Step 4. Stuff and truss the chicken. Preheat the oven to 350°F. Remove the chicken approximately 20 minutes before roasting. Stuff the cavity with aromatics such as a quartered lemon, whole garlic cloves, sprigs of thyme and rosemary, or large chunks of onion. Truss the chicken with kitchen twine.
Step 5. Roast the chicken. Place the chicken in the preheated oven and roast for 1-½ to 2 hours or until a meat thermometer inserted into the thigh reads 165°F. Cooking a stuffed chicken low and slow at 350°F helps keep it moist and juicy.
Additions and Substitutions
Here are a few ways you can jazz up your oven-roasted dry brined chicken.
- Thyme- Few herbs go better with a roasted chicken than thyme. Thyme also works well with lemon and garlic. If I have it on hand, I’ll often add a few springs-worth of fresh thyme leaves to my dry brine mixture.
- Rosemary & Sage- Both quintessential herbs in poultry seasoning, rosemary and sage have strong fall vibes. I associate poultry seasoning with Thanksgiving so, if you’re making this dry brined roasted chicken for the holidays, these herbs would be a perfect addition.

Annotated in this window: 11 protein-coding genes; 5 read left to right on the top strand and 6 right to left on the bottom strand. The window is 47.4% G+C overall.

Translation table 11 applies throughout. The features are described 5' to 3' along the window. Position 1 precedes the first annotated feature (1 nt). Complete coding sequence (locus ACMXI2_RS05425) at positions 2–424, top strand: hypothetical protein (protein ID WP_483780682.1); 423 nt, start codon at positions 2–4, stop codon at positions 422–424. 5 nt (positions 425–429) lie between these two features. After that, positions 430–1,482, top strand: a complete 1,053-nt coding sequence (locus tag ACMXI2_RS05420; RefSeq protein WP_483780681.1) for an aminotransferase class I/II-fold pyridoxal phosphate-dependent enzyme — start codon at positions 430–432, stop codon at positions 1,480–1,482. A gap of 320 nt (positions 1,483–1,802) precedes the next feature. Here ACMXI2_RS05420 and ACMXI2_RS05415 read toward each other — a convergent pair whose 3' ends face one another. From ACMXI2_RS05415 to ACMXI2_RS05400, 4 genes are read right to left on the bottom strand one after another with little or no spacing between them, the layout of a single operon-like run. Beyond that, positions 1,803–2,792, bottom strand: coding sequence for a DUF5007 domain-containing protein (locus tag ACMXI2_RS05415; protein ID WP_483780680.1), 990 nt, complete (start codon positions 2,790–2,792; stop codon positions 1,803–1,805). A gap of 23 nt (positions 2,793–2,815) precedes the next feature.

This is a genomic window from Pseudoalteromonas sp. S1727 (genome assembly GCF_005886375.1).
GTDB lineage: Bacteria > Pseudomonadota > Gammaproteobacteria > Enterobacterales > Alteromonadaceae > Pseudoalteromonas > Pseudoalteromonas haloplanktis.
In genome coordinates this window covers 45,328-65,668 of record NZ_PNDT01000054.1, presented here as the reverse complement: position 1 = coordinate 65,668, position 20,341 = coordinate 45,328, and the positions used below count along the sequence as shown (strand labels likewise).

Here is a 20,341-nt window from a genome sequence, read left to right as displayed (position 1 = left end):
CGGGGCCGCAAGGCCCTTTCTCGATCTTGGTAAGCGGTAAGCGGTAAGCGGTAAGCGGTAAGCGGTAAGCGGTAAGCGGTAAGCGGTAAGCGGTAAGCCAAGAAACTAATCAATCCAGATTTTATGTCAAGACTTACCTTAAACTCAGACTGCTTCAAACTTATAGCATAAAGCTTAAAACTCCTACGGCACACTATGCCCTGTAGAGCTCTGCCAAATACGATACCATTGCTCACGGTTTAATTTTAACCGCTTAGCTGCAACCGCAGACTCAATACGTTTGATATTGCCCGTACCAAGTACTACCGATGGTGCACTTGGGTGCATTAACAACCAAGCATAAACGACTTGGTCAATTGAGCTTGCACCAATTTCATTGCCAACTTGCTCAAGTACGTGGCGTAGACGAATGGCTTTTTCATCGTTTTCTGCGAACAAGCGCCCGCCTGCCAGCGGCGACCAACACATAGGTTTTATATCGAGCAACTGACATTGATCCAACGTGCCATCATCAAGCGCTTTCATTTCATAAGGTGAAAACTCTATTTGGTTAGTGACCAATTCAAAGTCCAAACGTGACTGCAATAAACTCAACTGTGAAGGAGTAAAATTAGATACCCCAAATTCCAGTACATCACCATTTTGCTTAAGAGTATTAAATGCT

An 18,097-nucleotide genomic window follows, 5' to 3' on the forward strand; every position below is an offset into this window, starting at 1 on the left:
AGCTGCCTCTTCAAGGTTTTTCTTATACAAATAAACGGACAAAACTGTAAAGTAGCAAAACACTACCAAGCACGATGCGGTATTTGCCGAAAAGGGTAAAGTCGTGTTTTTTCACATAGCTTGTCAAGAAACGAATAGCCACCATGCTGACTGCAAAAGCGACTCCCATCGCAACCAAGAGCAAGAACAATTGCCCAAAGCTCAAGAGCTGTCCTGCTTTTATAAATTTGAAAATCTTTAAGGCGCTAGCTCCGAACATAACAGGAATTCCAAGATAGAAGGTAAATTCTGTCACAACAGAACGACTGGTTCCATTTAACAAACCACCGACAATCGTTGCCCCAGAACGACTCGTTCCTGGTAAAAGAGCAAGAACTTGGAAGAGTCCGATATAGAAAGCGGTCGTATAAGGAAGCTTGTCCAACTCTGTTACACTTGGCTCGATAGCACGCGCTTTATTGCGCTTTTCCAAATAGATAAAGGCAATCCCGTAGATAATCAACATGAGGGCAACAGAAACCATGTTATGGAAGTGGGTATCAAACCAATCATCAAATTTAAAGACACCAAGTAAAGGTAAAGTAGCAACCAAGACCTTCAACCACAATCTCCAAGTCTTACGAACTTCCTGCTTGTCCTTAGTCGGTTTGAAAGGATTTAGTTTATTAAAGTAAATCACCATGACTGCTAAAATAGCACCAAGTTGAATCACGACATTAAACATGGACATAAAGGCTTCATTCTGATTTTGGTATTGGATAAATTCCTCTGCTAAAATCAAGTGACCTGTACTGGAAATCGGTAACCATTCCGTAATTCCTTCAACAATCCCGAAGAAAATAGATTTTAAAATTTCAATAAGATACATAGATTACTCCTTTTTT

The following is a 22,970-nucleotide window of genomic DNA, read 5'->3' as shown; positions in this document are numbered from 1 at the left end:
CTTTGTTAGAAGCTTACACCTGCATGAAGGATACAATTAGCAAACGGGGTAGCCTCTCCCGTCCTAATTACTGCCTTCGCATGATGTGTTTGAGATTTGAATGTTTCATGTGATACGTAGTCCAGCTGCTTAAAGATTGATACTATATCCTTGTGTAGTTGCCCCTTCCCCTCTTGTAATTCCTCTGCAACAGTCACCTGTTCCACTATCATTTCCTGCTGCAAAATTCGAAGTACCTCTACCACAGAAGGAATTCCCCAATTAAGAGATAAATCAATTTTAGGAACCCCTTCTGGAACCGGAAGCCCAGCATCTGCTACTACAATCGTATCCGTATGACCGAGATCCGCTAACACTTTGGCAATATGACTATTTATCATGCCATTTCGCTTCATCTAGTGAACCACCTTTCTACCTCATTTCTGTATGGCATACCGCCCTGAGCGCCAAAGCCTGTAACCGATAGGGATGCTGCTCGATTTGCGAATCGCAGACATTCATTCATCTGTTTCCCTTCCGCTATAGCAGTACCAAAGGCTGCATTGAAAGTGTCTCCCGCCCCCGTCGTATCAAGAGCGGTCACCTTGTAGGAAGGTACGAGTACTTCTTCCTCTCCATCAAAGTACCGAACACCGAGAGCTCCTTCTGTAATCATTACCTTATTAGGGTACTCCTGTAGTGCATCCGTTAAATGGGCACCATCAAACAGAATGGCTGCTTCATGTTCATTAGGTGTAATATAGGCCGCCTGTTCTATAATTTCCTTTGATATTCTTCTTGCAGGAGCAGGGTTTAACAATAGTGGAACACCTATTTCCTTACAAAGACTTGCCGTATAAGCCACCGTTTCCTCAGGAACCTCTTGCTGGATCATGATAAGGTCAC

- Olive Oil or Melted Butter- The dry brine and the aromatics stuffed inside the cavity keep the chicken moist and juicy, which means I don’t use any additional fat in this recipe. However, if you want extra crispy skin or just love the flavor of oil or butter on your chicken, drizzle a little on prior to roasting.
- Turkey- While this recipe is written for chicken, you can certainly use it for turkey, too! Depending on the size of your turkey, you may need double or triple the amount of dry brine. With the addition of some thyme, sage, and rosemary, this is my favorite way to make a Thanksgiving turkey.
- Other Meats- Dry brining isn’t just for poultry. You can actually dry brine many types of meat including pork chops, steak, and seafood.
- Orange Zest- Not a fan of lemon? No problem. Orange zest would work just as nicely here.
- Garlic Powder- If you don’t have any fresh garlic on hand, garlic powder will do the trick. Just used one teaspoon of garlic powder in place of 4 cloves.
What to Serve with an Oven-Roasted Dry Brined Chicken
- Garlic Mashed Red Skin Potatoes
- Crispy Honey-Chipotle Brussels Sprouts
- Herbed Potato Salad
- Stovetop Mac and Cheese
- 4 Ingredient Potato Soup
- Air Fryer Cherry Tomatoes